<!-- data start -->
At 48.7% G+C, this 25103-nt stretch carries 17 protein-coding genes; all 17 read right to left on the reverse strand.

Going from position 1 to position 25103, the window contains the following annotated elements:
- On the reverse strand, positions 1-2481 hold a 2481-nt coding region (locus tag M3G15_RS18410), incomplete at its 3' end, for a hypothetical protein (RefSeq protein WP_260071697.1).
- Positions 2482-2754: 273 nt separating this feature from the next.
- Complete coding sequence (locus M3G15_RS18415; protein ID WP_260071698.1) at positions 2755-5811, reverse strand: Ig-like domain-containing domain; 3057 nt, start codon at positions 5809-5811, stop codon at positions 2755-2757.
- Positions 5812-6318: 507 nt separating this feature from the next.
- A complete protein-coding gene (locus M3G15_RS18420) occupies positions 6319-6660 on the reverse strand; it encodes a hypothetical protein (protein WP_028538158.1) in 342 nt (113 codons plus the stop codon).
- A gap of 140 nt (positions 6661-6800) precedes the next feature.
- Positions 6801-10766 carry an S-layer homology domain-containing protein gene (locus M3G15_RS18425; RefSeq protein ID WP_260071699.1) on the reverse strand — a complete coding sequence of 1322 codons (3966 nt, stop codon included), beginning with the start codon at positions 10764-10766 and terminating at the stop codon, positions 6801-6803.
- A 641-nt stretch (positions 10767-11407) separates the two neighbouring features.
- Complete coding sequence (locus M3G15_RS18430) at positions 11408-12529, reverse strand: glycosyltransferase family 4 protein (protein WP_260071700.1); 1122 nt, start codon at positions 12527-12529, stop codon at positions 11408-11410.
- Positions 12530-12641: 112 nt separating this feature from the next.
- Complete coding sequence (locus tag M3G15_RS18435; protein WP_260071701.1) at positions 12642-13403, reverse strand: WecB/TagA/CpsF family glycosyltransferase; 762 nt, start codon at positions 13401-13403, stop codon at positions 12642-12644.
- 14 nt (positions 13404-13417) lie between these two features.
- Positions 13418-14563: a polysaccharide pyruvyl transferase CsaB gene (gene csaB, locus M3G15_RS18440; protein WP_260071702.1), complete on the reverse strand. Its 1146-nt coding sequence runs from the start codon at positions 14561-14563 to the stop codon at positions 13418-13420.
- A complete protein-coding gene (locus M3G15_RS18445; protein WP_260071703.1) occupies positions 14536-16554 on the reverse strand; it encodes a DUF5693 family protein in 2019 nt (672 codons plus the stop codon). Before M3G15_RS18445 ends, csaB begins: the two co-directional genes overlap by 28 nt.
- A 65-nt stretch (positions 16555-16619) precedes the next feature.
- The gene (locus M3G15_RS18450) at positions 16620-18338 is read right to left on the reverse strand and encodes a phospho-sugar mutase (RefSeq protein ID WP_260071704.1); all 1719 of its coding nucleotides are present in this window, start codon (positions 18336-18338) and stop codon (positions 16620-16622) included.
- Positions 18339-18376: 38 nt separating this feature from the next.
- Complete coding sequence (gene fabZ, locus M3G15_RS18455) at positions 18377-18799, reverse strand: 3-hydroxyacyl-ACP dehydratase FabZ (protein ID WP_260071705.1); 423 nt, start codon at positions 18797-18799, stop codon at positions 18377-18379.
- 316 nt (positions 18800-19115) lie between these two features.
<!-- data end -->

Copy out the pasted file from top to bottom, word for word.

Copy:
At 48.7% G+C, this 25103-nt stretch carries 17 protein-coding genes; all 17 read right to left on the reverse strand.

Going from position 1 to position 25103, the window contains the following annotated elements:
- On the reverse strand, positions 1-2481 hold a 2481-nt coding region (locus tag M3G15_RS18410), incomplete at its 3' end, for a hypothetical protein (RefSeq protein WP_260071697.1).
- Positions 2482-2754: 273 nt separating this feature from the next.
- Complete coding sequence (locus M3G15_RS18415; protein ID WP_260071698.1) at positions 2755-5811, reverse strand: Ig-like domain-containing domain; 3057 nt, start codon at positions 5809-5811, stop codon at positions 2755-2757.
- Positions 5812-6318: 507 nt separating this feature from the next.
- A complete protein-coding gene (locus M3G15_RS18420) occupies positions 6319-6660 on the reverse strand; it encodes a hypothetical protein (protein WP_028538158.1) in 342 nt (113 codons plus the stop codon).
- A gap of 140 nt (positions 6661-6800) precedes the next feature.
- Positions 6801-10766 carry an S-layer homology domain-containing protein gene (locus M3G15_RS18425; RefSeq protein ID WP_260071699.1) on the reverse strand — a complete coding sequence of 1322 codons (3966 nt, stop codon included), beginning with the start codon at positions 10764-10766 and terminating at the stop codon, positions 6801-6803.
- A 641-nt stretch (positions 10767-11407) separates the two neighbouring features.
- Complete coding sequence (locus M3G15_RS18430) at positions 11408-12529, reverse strand: glycosyltransferase family 4 protein (protein WP_260071700.1); 1122 nt, start codon at positions 12527-12529, stop codon at positions 11408-11410.
- Positions 12530-12641: 112 nt separating this feature from the next.
- Complete coding sequence (locus tag M3G15_RS18435; protein WP_260071701.1) at positions 12642-13403, reverse strand: WecB/TagA/CpsF family glycosyltransferase; 762 nt, start codon at positions 13401-13403, stop codon at positions 12642-12644.
- 14 nt (positions 13404-13417) lie between these two features.
- Positions 13418-14563: a polysaccharide pyruvyl transferase CsaB gene (gene csaB, locus M3G15_RS18440; protein WP_260071702.1), complete on the reverse strand. Its 1146-nt coding sequence runs from the start codon at positions 14561-14563 to the stop codon at positions 13418-13420.
- A complete protein-coding gene (locus M3G15_RS18445; protein WP_260071703.1) occupies positions 14536-16554 on the reverse strand; it encodes a DUF5693 family protein in 2019 nt (672 codons plus the stop codon). Before M3G15_RS18445 ends, csaB begins: the two co-directional genes overlap by 28 nt.
- A 65-nt stretch (positions 16555-16619) precedes the next feature.
- The gene (locus M3G15_RS18450) at positions 16620-18338 is read right to left on the reverse strand and encodes a phospho-sugar mutase (RefSeq protein ID WP_260071704.1); all 1719 of its coding nucleotides are present in this window, start codon (positions 18336-18338) and stop codon (positions 16620-16622) included.
- Positions 18339-18376: 38 nt separating this feature from the next.
- Complete coding sequence (gene fabZ, locus M3G15_RS18455) at positions 18377-18799, reverse strand: 3-hydroxyacyl-ACP dehydratase FabZ (protein ID WP_260071705.1); 423 nt, start codon at positions 18797-18799, stop codon at positions 18377-18379.
- 316 nt (positions 18800-19115) lie between these two features.